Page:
HDL: Harder to Control Than Thought
Most efforts to battle arterial clogging focus on lowering LDL, so called “bad” cholesterol. But higher levels of HDL, the good cholesterol, are also linked to better heart health. A new report shows that efforts to raise HDL with drugs have proven to be trickier, and riskier, than lowering LDL. Let’s dig in.
Bottom line first
There’s only sketchy evidence that using drugs to boost HDL cholesterol is effective in lowering heart disease risk. Some HDL treatments may even increase risk.
This study in 50 words or less
Researchers scoured the literature and found 31 high-quality studies conducted on various treatments designed to boost HDL. They found little evidence that any were effective. Those that may lower HDL have side effects or increased health risks.
Yes, but. . .
Like any study of other studies (a technique known as “meta-analysis”), this report lacks the power of a single, well-done study that focuses on a single outcome.
Some of the studies reviewed showed benefits of various HDL-boosting techniques–but the studies were small, not focused on this report’s basic question, or otherwise inconclusive.
Data shows that high doses of the vitamin niacin can boost HDL cholesterol, but the report states that 1/3 of patients can’t tolerate it. Treatment with niacin requires close medical supervision.
So what are you going to do about it?
The authors conclude that lower LDL cholesterol, which is proven to reduce heart disease risk, should remain the goal of treatment.
Next time you discuss cholesterol management with your physician or cardiologist, you may want to ask about the value of raising HDL compared to decreasing LDL for your specific case, given your unique risk profile and medical history.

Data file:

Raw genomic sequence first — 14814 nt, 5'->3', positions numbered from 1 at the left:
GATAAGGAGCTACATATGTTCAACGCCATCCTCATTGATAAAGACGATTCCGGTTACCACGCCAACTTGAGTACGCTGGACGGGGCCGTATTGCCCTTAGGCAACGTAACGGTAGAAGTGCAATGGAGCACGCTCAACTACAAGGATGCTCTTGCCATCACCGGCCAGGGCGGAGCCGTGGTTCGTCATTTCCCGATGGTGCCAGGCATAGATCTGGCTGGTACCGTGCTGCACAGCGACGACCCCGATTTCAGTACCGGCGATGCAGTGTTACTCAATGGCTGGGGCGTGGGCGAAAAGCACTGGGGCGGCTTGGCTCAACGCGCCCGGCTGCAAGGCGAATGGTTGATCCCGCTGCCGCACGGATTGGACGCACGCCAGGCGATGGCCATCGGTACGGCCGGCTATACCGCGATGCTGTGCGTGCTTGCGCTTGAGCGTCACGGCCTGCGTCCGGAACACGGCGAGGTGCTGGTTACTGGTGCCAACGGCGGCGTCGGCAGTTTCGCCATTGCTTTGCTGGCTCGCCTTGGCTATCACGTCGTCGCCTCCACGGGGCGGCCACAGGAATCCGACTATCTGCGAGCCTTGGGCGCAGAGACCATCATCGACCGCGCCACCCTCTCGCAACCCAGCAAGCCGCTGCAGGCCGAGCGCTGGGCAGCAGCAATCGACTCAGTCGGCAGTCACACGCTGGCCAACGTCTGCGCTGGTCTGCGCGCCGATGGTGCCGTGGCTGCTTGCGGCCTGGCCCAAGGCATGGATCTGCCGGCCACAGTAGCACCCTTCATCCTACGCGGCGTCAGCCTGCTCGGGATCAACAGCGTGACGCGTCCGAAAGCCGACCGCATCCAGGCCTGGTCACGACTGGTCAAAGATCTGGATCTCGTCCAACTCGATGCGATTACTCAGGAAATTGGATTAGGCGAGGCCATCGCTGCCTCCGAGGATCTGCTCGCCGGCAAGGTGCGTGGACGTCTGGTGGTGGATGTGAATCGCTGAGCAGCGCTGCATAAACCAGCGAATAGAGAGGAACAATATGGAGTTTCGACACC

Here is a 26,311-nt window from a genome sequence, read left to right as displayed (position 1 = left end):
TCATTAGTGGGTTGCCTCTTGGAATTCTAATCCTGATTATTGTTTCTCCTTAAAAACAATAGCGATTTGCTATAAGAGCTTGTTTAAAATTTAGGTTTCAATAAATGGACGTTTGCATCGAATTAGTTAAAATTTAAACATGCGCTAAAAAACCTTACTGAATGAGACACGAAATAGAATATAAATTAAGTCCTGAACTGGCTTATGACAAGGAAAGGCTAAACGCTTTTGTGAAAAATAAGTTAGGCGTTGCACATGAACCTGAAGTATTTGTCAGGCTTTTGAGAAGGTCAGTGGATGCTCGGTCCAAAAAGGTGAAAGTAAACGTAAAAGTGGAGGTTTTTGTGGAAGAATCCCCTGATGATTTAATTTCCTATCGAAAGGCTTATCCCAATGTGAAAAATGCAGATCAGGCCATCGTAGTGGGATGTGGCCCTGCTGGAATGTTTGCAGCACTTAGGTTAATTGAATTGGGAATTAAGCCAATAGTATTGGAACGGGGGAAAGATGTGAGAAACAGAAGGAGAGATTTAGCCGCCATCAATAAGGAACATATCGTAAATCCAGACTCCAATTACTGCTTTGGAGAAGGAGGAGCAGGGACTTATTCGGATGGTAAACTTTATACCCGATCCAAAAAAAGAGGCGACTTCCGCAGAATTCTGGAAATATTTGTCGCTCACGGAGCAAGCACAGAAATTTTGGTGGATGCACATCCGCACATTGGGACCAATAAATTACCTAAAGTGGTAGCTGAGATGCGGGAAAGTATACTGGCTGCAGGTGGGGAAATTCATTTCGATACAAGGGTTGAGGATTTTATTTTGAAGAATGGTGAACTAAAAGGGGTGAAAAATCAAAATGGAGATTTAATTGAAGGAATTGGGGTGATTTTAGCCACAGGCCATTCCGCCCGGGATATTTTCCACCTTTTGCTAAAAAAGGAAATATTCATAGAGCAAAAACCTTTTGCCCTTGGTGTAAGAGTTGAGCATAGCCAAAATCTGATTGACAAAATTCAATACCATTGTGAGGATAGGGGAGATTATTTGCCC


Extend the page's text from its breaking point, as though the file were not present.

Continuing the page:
The American Heart Association recommendations for HDL state that levels below 40 mg/dL for men or 50 mg/Dl for women are a “major risk factor for heart disease.” Levels above 60 mg/dL are considered protective of heart disease. Again, you may want to discuss these figures with your doctor relative to your treatment.
If you get vigorous exercise, are not overweight, don’t smoke, and eat a healthy diet (including some fish with omega-3 fats, like salmon) you can boost your HDL risk-free. These behaviors are linked with better cardiac and general health anyway.
Moderate alcohol consumption (less than one drink/day for women, 2/day for men) may also boost HDL. But experts do not recommend anybody who does not drink take up drinking alcohol for its heart benefits.
Our site has some excellent questions and answers from Harvard Health Publications on HDL cholesterol.
Check out this overview of HDL medications, this one about the ability of high HDL to compensate for high LDL, and one about LDL/HDL ratios, a figure once used to help determine heart risk but which has since fallen out of favor in the cardiology community.
Craig Stoltz is a health journalist who wrote for HealthCentral in 2007 and 2008.